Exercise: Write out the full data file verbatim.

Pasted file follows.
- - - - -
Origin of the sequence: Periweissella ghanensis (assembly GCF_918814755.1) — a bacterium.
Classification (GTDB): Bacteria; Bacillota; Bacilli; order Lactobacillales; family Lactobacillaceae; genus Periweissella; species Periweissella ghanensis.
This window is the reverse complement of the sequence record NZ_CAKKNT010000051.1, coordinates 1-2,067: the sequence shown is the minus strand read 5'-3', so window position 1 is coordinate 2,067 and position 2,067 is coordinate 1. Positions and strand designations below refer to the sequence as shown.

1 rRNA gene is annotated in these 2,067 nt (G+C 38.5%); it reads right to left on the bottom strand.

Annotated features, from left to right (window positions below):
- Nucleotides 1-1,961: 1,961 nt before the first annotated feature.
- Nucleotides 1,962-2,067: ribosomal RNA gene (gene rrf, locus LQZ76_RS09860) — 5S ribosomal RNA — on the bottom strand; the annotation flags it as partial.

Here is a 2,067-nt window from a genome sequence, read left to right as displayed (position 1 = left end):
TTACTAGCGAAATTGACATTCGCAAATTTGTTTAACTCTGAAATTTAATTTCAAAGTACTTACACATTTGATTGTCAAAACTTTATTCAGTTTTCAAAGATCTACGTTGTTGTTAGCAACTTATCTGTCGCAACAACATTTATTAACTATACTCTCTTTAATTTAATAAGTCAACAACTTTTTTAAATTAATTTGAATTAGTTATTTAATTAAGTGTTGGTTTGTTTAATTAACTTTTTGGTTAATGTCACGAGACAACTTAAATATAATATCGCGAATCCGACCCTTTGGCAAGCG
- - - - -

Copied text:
Origin of the sequence: Periweissella ghanensis (assembly GCF_918814755.1) — a bacterium.
Classification (GTDB): Bacteria; Bacillota; Bacilli; order Lactobacillales; family Lactobacillaceae; genus Periweissella; species Periweissella ghanensis.
This window is the reverse complement of the sequence record NZ_CAKKNT010000051.1, coordinates 1-2,067: the sequence shown is the minus strand read 5'-3', so window position 1 is coordinate 2,067 and position 2,067 is coordinate 1. Positions and strand designations below refer to the sequence as shown.

1 rRNA gene is annotated in these 2,067 nt (G+C 38.5%); it reads right to left on the bottom strand.

Annotated features, from left to right (window positions below):
- Nucleotides 1-1,961: 1,961 nt before the first annotated feature.
- Nucleotides 1,962-2,067: ribosomal RNA gene (gene rrf, locus LQZ76_RS09860) — 5S ribosomal RNA — on the bottom strand; the annotation flags it as partial.

Here is a 2,067-nt window from a genome sequence, read left to right as displayed (position 1 = left end):
TTACTAGCGAAATTGACATTCGCAAATTTGTTTAACTCTGAAATTTAATTTCAAAGTACTTACACATTTGATTGTCAAAACTTTATTCAGTTTTCAAAGATCTACGTTGTTGTTAGCAACTTATCTGTCGCAACAACATTTATTAACTATACTCTCTTTAATTTAATAAGTCAACAACTTTTTTAAATTAATTTGAATTAGTTATTTAATTAAGTGTTGGTTTGTTTAATTAACTTTTTGGTTAATGTCACGAGACAACTTAAATATAATATCGCGAATCCGACCCTTTGGCAAGCG